As the director of marketing, iBusiness, Citrix, Daniel Heimlich has been spearheading the company’s marketing initiatives for the ASP industry. He was responsible for designing and implementing Citrix’s ASP channel and service program as well as its innovative pay-as-you-go iLicense strategy. Since the launch of Citrix iBusiness in October 1999, Heimlich has played a key role in bringing more than 100 ASPs into the program. After joining Citrix in 1996, he served as a product marketing manager for WinFrame and MetaFrame. Later he became the product manager for its worldwide services.
Heimlich announced the launch of Citrix’s iBusiness program during the India Internet World in Delhi. He spoke to DATAQUEST about worldwide trends in the ASP market and Citrix’s role in aggressively supporting and accelerating the growth of the application hosting market. Excerpts:
Citrix’s key ASP applications like MetaFrame and WinFrame had set the ground for the ASP model long before the world was actually ready for it. Why has it taken so long to pick up?
I look at it a bit differently. To me it is a natural evolution. Citrix has been working in the server-based world for more than 10 years. Citrix products are essentially being used for internal ASP deployments by global organizations like Federal Express. In fact, each of the Fortune 100 companies has been leveraging on our technology in one way or another.Â
A whole series of technological developments has led to this ASP evolution. Citrix is only one component of this, along with another important component, bandwidth. Like India, where bandwidth is a key bottleneck for exploiting the ASP opportunity, we have faced the same in the US. Bandwidth availability in the US at the current cost is a relatively recent phenomenon. Of course, the evolution of the Internet has had an incredible impact both from the infrastructure stand point and also from the psychological stand point in the ability of the users to get comfortable in working with an online networked technical economy.Â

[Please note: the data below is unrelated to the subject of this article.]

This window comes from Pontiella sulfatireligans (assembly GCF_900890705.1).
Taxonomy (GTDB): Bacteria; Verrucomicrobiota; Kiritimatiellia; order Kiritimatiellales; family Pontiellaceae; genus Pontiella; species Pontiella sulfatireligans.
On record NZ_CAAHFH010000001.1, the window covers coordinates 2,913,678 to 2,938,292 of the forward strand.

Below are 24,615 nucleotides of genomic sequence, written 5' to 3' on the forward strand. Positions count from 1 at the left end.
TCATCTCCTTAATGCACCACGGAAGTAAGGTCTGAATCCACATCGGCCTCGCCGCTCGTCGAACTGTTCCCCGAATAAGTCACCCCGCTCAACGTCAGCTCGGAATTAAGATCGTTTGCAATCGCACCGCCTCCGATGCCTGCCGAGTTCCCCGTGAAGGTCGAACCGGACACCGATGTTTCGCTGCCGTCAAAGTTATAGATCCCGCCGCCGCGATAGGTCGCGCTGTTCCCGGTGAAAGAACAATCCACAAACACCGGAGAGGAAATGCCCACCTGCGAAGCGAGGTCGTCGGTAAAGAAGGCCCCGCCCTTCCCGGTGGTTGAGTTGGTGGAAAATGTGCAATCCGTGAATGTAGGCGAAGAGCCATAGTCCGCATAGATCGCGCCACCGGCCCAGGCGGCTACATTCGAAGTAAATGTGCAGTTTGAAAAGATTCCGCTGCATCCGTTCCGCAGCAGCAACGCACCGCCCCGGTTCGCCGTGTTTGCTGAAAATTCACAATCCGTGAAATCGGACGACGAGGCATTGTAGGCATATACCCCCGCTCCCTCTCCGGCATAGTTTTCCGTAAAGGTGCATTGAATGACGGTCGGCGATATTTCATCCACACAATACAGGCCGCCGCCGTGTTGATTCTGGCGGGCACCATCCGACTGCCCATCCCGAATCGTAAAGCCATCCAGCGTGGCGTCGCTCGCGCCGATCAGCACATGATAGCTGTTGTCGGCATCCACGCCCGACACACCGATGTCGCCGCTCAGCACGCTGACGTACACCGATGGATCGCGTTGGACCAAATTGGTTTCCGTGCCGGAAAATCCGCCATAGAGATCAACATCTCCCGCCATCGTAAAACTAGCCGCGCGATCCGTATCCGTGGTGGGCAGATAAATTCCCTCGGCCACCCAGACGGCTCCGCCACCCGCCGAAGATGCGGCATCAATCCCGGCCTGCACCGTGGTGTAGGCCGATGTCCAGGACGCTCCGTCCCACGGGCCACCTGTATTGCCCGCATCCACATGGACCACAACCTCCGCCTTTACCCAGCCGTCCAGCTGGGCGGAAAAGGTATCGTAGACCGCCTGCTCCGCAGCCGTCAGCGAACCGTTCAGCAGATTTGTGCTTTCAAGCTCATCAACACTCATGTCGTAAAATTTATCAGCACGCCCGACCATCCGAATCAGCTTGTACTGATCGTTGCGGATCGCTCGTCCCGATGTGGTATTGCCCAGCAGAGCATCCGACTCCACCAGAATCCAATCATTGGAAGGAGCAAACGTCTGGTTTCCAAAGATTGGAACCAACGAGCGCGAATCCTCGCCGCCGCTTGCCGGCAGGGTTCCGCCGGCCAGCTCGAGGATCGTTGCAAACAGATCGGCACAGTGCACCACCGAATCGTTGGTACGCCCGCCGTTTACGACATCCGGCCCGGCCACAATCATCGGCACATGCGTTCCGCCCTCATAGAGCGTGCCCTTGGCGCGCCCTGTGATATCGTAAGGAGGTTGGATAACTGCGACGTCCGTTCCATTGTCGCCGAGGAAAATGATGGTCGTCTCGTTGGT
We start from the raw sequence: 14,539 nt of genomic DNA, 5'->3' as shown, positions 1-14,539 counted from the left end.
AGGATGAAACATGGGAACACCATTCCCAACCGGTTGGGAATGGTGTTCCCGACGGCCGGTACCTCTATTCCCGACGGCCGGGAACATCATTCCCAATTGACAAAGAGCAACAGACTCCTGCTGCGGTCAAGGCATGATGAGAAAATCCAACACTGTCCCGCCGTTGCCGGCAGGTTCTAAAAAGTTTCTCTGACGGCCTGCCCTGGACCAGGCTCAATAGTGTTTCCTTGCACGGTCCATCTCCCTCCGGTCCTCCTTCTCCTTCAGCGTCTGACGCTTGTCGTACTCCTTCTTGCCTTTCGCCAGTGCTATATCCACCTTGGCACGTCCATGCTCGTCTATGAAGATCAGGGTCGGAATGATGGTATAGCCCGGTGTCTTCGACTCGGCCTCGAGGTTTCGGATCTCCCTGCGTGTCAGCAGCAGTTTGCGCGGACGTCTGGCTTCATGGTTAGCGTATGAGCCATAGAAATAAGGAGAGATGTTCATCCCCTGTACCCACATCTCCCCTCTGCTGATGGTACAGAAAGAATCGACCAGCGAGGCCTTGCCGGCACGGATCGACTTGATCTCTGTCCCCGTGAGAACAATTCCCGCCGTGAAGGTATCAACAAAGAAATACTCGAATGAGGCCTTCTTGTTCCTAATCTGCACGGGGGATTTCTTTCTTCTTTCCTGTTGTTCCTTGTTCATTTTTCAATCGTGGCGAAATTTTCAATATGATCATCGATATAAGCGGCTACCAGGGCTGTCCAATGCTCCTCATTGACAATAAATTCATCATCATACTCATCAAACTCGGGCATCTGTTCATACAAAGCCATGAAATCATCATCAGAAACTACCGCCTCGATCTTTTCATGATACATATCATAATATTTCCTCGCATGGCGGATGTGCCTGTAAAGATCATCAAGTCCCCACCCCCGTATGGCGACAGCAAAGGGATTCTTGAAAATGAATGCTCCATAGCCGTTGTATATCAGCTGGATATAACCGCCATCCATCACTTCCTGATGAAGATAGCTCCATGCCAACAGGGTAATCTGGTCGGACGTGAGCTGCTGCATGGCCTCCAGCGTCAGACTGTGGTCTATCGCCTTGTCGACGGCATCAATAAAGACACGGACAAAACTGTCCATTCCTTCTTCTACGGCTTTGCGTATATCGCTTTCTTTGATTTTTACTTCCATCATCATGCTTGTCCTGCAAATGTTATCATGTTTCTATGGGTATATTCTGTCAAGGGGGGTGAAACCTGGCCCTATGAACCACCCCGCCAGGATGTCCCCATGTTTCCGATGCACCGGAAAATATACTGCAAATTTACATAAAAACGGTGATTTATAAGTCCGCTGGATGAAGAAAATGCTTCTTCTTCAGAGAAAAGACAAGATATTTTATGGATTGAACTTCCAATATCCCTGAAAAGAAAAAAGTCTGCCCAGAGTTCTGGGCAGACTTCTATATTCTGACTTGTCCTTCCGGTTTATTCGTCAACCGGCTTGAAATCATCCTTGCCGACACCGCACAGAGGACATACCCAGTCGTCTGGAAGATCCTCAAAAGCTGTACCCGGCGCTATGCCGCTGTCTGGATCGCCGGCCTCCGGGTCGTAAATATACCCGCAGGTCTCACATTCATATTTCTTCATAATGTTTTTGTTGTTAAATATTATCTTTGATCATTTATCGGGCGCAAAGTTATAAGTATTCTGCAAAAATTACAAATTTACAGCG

Another chief driver, which seems less of an issue in India, has been the scarcity of IT resources at least on our side of the ocean-in terms of getting qualified people capable of keeping pace with the rapid technological changes. So it has been a whole series of things for the natural evolution. The term ASP is somewhat new though we have actually had re-sellers and systems integrators using it this way for quite some time. But it is really sort of a different combination of factors that have actually created this new ASP phenomenon.Â
Citrix’s server model reminds us of the mainframe computing system, given the current client server environment. Do you face the barrier with people asking whether they really need to go back to the server?
We went from a distributed environment as you pointed out to client server and that of course created a whole new set of freedom for the users in being able to access huge applications, especially in a very interactive and graphical user interface environment. This, however, also brought with it a whole series of problems for users-more so for the IT managers than the users themselves-in terms of managing those applications, keeping up with the latest updates, maintenance of those applications and being able to support those applications on a global basis. So, all these factors are driving businesses back to the server-based environment. Many of our customers are using server-based computing for deploying specific, mission-critical applications like ERP and CRM.Â